Ineffectiveness of Glucose, Potassium, and Insulin Infusion During Pacing Stress in Chronic Ischemic Heart Disease
Eight patients with coronary artery disease and positive exercise electrocardiograms undergoing cardiac catheterization were subjected to periods of atrial pacing-induced tachycardia at identical rates, before and during a glucose, potassium, and insulin (GKI) infusion. Steady state elevation of glucose and insulin was obtained prior to repeating the atrial pacing test in the GKI state. With each patient serving as his own control, five developed augmented clinical signs of acute ischemia during the paced GKI state, two no change, and one subjective improvement. Left ventricular end-diastolic pressure (LVEDP) was elevated in all patients (1-8 mm Hg) at rest during GKI infusion as compared to the rest control state. LVEDP during pacing was greater during the GKI paced state as compared to the control paced state in three of the eight patients whereas after pacing LVEDP was higher in four of eight patients during GKI. ST-segment depression was less during pacing in the GKI as compared to control state in four patients. A decrease in ST-segment depression was noted in two patients after pacing in the GKI state as compared to this measure after pacing in the control state. Augmented myocardial glucose uptake was demonstrated in the paced GKI state but lactate analysis failed to demonstrate a stoichiometric relationship between enhanced glucose uptake and lactate production.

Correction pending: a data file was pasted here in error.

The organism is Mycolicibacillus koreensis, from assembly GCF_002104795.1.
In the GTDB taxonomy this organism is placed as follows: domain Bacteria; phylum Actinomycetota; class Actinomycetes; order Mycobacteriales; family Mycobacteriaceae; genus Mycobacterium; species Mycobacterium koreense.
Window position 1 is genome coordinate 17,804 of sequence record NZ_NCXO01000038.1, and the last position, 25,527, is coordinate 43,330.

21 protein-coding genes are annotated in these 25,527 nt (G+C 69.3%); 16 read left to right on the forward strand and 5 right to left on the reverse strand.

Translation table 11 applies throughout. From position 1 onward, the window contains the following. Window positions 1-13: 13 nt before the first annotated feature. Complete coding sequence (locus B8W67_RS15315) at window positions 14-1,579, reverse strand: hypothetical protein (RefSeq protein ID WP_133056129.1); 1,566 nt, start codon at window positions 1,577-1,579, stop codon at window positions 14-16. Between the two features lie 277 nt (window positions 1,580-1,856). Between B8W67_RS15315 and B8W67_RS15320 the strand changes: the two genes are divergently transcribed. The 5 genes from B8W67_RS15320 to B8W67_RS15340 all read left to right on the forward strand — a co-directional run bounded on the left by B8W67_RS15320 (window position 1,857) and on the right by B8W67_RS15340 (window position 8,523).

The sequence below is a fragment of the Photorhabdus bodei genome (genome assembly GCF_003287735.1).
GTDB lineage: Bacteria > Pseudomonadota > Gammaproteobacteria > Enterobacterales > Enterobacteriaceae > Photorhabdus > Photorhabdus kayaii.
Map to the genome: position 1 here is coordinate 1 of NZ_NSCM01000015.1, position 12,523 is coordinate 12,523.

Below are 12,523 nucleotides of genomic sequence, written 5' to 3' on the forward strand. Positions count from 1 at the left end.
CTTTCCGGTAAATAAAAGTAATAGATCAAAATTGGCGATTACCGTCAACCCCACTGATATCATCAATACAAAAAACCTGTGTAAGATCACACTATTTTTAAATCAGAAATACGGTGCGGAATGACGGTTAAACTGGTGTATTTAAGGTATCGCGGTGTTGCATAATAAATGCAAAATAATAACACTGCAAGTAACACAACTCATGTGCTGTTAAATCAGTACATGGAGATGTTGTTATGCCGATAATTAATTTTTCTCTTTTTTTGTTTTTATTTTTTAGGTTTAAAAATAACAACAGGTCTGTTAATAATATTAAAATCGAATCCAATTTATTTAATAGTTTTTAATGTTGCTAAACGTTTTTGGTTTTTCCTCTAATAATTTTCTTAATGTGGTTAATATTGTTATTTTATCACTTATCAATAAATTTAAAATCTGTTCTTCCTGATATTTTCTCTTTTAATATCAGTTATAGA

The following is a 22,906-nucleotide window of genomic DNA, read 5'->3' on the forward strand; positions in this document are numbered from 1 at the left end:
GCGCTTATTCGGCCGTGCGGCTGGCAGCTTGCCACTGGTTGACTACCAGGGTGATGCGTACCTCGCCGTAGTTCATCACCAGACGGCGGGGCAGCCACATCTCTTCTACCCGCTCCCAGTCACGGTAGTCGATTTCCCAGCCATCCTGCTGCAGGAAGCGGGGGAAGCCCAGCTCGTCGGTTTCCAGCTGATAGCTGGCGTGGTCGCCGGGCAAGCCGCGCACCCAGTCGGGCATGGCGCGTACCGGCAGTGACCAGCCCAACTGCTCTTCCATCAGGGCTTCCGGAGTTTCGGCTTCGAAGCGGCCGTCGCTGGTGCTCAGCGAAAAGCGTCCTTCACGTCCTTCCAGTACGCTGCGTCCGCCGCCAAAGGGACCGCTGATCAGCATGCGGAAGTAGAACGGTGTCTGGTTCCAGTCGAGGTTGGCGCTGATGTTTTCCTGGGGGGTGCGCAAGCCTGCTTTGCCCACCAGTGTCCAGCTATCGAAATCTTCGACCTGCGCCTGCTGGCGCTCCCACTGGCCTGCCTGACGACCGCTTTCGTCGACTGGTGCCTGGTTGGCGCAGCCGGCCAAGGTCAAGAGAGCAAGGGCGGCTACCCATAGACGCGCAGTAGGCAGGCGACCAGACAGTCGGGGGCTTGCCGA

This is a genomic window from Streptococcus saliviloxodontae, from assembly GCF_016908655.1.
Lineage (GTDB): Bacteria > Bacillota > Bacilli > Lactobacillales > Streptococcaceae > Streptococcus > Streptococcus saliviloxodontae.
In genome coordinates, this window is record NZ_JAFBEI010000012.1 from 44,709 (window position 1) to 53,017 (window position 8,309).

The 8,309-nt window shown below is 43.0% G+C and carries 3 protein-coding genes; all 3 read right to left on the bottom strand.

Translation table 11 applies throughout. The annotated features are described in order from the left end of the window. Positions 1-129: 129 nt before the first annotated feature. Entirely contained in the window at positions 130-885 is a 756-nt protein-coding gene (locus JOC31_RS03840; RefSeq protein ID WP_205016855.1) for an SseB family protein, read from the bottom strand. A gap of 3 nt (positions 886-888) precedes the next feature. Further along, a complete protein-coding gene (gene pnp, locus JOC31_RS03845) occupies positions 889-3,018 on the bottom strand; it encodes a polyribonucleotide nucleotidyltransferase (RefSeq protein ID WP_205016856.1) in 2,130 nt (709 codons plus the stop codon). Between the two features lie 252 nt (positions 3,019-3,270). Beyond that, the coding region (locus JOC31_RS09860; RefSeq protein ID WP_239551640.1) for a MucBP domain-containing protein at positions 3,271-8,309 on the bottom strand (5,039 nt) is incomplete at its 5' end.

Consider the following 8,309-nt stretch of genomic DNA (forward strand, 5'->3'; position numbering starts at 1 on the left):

It is concluded that tolerance to ischemia is not extended and in the majority of cases may be adversely affected by GKI.
- Received August 7, 1973.
- Accepted January 2, 1974.
- © 1974 American Heart Association, Inc.